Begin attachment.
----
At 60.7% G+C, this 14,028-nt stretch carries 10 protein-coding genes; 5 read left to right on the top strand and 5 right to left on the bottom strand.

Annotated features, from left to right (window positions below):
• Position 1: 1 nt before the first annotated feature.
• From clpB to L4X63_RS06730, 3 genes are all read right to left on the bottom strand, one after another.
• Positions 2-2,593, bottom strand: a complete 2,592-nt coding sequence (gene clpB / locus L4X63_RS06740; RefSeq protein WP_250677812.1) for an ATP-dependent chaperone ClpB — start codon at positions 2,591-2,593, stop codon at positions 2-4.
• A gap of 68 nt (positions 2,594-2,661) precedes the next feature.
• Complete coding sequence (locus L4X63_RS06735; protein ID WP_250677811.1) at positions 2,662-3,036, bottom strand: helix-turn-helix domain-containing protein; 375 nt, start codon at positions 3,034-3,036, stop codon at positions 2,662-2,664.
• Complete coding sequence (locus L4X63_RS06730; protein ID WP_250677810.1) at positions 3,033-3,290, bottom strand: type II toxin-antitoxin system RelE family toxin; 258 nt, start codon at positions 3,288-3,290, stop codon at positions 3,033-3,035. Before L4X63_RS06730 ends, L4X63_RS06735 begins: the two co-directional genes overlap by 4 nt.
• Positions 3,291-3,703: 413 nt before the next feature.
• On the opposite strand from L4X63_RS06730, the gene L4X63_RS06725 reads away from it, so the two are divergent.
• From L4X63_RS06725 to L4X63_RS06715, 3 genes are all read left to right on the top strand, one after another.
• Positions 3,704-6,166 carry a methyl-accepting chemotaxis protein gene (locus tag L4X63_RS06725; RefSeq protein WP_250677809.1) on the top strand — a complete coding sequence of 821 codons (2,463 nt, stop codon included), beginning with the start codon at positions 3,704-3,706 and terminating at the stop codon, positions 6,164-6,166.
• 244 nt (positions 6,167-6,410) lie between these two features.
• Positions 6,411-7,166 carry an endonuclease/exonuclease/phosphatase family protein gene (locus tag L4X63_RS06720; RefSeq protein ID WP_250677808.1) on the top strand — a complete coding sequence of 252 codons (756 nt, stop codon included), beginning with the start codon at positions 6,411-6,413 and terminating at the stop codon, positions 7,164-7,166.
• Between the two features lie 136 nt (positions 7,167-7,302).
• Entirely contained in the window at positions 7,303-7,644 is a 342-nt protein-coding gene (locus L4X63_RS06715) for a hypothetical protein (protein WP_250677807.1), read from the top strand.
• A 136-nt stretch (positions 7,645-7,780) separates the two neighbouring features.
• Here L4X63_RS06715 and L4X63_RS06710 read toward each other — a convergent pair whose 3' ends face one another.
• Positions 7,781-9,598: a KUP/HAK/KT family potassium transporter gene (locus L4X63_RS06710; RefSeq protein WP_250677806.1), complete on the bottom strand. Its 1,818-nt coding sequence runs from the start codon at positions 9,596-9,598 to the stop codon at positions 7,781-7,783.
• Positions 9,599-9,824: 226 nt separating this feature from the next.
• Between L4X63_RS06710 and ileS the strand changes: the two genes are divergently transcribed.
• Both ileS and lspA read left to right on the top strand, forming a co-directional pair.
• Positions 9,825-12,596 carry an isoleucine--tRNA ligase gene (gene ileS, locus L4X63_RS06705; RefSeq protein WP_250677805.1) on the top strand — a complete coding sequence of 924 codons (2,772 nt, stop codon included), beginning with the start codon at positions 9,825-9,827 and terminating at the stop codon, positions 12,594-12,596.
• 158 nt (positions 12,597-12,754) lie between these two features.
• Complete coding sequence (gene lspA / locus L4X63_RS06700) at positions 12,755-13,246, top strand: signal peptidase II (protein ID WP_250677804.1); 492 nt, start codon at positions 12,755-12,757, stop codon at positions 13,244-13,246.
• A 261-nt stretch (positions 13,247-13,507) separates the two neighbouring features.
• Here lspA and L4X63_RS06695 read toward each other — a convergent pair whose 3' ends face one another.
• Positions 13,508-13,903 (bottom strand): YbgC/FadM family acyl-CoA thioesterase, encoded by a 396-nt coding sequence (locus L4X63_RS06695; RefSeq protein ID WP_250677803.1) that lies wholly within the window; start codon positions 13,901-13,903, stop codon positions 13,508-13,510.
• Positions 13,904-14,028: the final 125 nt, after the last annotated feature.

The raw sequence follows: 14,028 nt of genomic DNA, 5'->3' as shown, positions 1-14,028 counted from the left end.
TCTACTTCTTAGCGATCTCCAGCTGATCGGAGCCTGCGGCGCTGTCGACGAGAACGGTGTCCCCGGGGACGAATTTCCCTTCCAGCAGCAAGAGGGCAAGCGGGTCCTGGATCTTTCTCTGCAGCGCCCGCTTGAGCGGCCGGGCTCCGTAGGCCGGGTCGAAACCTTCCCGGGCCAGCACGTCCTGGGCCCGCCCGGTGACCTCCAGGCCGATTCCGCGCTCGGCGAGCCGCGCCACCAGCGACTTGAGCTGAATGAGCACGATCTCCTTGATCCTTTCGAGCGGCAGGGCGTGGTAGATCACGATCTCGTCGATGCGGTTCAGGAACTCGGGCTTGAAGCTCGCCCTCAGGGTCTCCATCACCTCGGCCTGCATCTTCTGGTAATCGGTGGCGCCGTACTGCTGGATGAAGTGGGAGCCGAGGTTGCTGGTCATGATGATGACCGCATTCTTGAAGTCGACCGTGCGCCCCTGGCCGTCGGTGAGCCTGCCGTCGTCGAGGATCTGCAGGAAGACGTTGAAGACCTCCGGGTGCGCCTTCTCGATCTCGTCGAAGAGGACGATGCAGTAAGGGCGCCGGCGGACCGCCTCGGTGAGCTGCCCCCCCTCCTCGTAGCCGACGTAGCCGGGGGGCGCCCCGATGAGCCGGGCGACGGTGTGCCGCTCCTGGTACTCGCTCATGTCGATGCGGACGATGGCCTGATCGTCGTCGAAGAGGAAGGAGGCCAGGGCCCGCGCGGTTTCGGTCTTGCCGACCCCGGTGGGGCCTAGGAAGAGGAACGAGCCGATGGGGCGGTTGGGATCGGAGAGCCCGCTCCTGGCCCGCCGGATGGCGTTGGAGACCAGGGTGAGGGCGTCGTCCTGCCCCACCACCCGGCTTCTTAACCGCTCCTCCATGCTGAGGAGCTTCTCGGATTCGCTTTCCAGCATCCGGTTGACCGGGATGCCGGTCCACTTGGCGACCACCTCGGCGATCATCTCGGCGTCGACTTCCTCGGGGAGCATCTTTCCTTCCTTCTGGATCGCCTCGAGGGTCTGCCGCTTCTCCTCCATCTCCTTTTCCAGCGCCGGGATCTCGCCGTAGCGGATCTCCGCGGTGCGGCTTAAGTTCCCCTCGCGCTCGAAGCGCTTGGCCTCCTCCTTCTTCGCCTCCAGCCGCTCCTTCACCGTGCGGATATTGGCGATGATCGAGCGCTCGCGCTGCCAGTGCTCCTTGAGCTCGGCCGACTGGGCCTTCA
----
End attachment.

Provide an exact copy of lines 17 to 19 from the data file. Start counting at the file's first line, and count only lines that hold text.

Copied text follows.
• A 136-nt stretch (positions 7,645-7,780) separates the two neighbouring features.
• Here L4X63_RS06715 and L4X63_RS06710 read toward each other — a convergent pair whose 3' ends face one another.
• Positions 7,781-9,598: a KUP/HAK/KT family potassium transporter gene (locus L4X63_RS06710; RefSeq protein WP_250677806.1), complete on the bottom strand. Its 1,818-nt coding sequence runs from the start codon at positions 9,596-9,598 to the stop codon at positions 7,781-7,783.